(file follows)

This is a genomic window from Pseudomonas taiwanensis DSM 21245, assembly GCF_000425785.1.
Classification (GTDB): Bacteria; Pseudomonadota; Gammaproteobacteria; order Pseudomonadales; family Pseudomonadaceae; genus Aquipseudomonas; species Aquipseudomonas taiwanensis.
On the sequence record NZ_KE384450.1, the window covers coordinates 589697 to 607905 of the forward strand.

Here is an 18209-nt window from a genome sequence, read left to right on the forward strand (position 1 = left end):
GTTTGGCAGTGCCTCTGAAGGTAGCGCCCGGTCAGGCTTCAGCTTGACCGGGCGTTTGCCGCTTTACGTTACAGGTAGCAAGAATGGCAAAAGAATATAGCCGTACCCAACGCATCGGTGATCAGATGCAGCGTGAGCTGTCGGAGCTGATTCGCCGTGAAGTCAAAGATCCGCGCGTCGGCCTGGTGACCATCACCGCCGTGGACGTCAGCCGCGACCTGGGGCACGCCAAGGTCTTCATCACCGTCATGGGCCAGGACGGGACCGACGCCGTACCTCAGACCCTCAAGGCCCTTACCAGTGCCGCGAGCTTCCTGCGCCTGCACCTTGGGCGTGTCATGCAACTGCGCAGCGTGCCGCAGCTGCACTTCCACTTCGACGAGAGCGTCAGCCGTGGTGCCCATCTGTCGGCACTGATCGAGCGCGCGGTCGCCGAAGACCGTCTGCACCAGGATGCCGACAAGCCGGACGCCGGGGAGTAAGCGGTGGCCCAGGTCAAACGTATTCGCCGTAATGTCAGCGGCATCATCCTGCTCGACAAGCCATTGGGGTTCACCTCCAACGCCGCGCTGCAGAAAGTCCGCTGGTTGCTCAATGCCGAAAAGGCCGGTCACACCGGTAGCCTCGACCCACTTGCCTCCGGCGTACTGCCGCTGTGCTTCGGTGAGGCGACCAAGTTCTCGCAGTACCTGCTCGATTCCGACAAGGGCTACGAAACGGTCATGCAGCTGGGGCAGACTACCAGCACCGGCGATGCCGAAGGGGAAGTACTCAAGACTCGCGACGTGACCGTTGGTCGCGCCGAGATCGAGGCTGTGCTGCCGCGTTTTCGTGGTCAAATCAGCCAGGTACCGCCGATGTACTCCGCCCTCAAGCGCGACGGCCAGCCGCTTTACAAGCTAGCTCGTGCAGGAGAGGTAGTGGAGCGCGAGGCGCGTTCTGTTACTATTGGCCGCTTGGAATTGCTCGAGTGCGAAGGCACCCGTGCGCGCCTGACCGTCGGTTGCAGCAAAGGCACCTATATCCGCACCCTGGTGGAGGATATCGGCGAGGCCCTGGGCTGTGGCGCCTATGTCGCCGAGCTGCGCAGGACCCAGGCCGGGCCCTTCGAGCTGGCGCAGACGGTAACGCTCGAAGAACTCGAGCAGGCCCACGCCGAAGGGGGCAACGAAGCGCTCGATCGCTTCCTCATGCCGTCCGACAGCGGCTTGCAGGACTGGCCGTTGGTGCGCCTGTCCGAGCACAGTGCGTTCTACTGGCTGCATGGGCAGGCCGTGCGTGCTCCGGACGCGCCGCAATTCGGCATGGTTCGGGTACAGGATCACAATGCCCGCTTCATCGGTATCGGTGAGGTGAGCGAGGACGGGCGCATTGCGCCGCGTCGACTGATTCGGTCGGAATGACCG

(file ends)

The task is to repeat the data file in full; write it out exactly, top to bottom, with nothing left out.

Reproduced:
This is a genomic window from Pseudomonas taiwanensis DSM 21245, assembly GCF_000425785.1.
Classification (GTDB): Bacteria; Pseudomonadota; Gammaproteobacteria; order Pseudomonadales; family Pseudomonadaceae; genus Aquipseudomonas; species Aquipseudomonas taiwanensis.
On the sequence record NZ_KE384450.1, the window covers coordinates 589697 to 607905 of the forward strand.

Here is an 18209-nt window from a genome sequence, read left to right on the forward strand (position 1 = left end):
GTTTGGCAGTGCCTCTGAAGGTAGCGCCCGGTCAGGCTTCAGCTTGACCGGGCGTTTGCCGCTTTACGTTACAGGTAGCAAGAATGGCAAAAGAATATAGCCGTACCCAACGCATCGGTGATCAGATGCAGCGTGAGCTGTCGGAGCTGATTCGCCGTGAAGTCAAAGATCCGCGCGTCGGCCTGGTGACCATCACCGCCGTGGACGTCAGCCGCGACCTGGGGCACGCCAAGGTCTTCATCACCGTCATGGGCCAGGACGGGACCGACGCCGTACCTCAGACCCTCAAGGCCCTTACCAGTGCCGCGAGCTTCCTGCGCCTGCACCTTGGGCGTGTCATGCAACTGCGCAGCGTGCCGCAGCTGCACTTCCACTTCGACGAGAGCGTCAGCCGTGGTGCCCATCTGTCGGCACTGATCGAGCGCGCGGTCGCCGAAGACCGTCTGCACCAGGATGCCGACAAGCCGGACGCCGGGGAGTAAGCGGTGGCCCAGGTCAAACGTATTCGCCGTAATGTCAGCGGCATCATCCTGCTCGACAAGCCATTGGGGTTCACCTCCAACGCCGCGCTGCAGAAAGTCCGCTGGTTGCTCAATGCCGAAAAGGCCGGTCACACCGGTAGCCTCGACCCACTTGCCTCCGGCGTACTGCCGCTGTGCTTCGGTGAGGCGACCAAGTTCTCGCAGTACCTGCTCGATTCCGACAAGGGCTACGAAACGGTCATGCAGCTGGGGCAGACTACCAGCACCGGCGATGCCGAAGGGGAAGTACTCAAGACTCGCGACGTGACCGTTGGTCGCGCCGAGATCGAGGCTGTGCTGCCGCGTTTTCGTGGTCAAATCAGCCAGGTACCGCCGATGTACTCCGCCCTCAAGCGCGACGGCCAGCCGCTTTACAAGCTAGCTCGTGCAGGAGAGGTAGTGGAGCGCGAGGCGCGTTCTGTTACTATTGGCCGCTTGGAATTGCTCGAGTGCGAAGGCACCCGTGCGCGCCTGACCGTCGGTTGCAGCAAAGGCACCTATATCCGCACCCTGGTGGAGGATATCGGCGAGGCCCTGGGCTGTGGCGCCTATGTCGCCGAGCTGCGCAGGACCCAGGCCGGGCCCTTCGAGCTGGCGCAGACGGTAACGCTCGAAGAACTCGAGCAGGCCCACGCCGAAGGGGGCAACGAAGCGCTCGATCGCTTCCTCATGCCGTCCGACAGCGGCTTGCAGGACTGGCCGTTGGTGCGCCTGTCCGAGCACAGTGCGTTCTACTGGCTGCATGGGCAGGCCGTGCGTGCTCCGGACGCGCCGCAATTCGGCATGGTTCGGGTACAGGATCACAATGCCCGCTTCATCGGTATCGGTGAGGTGAGCGAGGACGGGCGCATTGCGCCGCGTCGACTGATTCGGTCGGAATGACCG